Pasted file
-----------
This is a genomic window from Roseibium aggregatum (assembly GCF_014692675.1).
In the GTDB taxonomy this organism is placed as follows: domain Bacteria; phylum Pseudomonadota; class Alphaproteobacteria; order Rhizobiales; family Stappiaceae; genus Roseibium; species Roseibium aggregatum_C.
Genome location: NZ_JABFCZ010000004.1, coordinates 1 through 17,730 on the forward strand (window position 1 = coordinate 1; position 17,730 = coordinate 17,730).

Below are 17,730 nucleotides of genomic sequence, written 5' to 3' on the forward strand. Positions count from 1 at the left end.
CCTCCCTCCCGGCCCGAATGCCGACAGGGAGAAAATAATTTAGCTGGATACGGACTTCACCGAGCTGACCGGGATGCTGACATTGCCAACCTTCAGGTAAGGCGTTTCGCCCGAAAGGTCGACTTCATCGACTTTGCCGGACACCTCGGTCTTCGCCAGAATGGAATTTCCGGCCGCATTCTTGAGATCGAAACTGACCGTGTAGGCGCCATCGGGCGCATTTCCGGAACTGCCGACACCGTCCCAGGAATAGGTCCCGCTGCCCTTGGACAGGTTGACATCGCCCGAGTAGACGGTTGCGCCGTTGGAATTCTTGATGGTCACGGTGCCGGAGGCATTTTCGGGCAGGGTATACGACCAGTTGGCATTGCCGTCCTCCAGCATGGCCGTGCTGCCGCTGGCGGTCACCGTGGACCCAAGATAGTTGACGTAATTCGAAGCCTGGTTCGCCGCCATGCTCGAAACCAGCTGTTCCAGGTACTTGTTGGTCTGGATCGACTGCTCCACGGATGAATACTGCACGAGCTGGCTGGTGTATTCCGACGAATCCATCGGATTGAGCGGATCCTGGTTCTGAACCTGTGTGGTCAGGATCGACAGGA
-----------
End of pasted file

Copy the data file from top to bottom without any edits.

This is a genomic window from Roseibium aggregatum (assembly GCF_014692675.1).
In the GTDB taxonomy this organism is placed as follows: domain Bacteria; phylum Pseudomonadota; class Alphaproteobacteria; order Rhizobiales; family Stappiaceae; genus Roseibium; species Roseibium aggregatum_C.
Genome location: NZ_JABFCZ010000004.1, coordinates 1 through 17,730 on the forward strand (window position 1 = coordinate 1; position 17,730 = coordinate 17,730).

Below are 17,730 nucleotides of genomic sequence, written 5' to 3' on the forward strand. Positions count from 1 at the left end.
CCTCCCTCCCGGCCCGAATGCCGACAGGGAGAAAATAATTTAGCTGGATACGGACTTCACCGAGCTGACCGGGATGCTGACATTGCCAACCTTCAGGTAAGGCGTTTCGCCCGAAAGGTCGACTTCATCGACTTTGCCGGACACCTCGGTCTTCGCCAGAATGGAATTTCCGGCCGCATTCTTGAGATCGAAACTGACCGTGTAGGCGCCATCGGGCGCATTTCCGGAACTGCCGACACCGTCCCAGGAATAGGTCCCGCTGCCCTTGGACAGGTTGACATCGCCCGAGTAGACGGTTGCGCCGTTGGAATTCTTGATGGTCACGGTGCCGGAGGCATTTTCGGGCAGGGTATACGACCAGTTGGCATTGCCGTCCTCCAGCATGGCCGTGCTGCCGCTGGCGGTCACCGTGGACCCAAGATAGTTGACGTAATTCGAAGCCTGGTTCGCCGCCATGCTCGAAACCAGCTGTTCCAGGTACTTGTTGGTCTGGATCGACTGCTCCACGGATGAATACTGCACGAGCTGGCTGGTGTATTCCGACGAATCCATCGGATTGAGCGGATCCTGGTTCTGAACCTGTGTGGTCAGGATCGACAGGA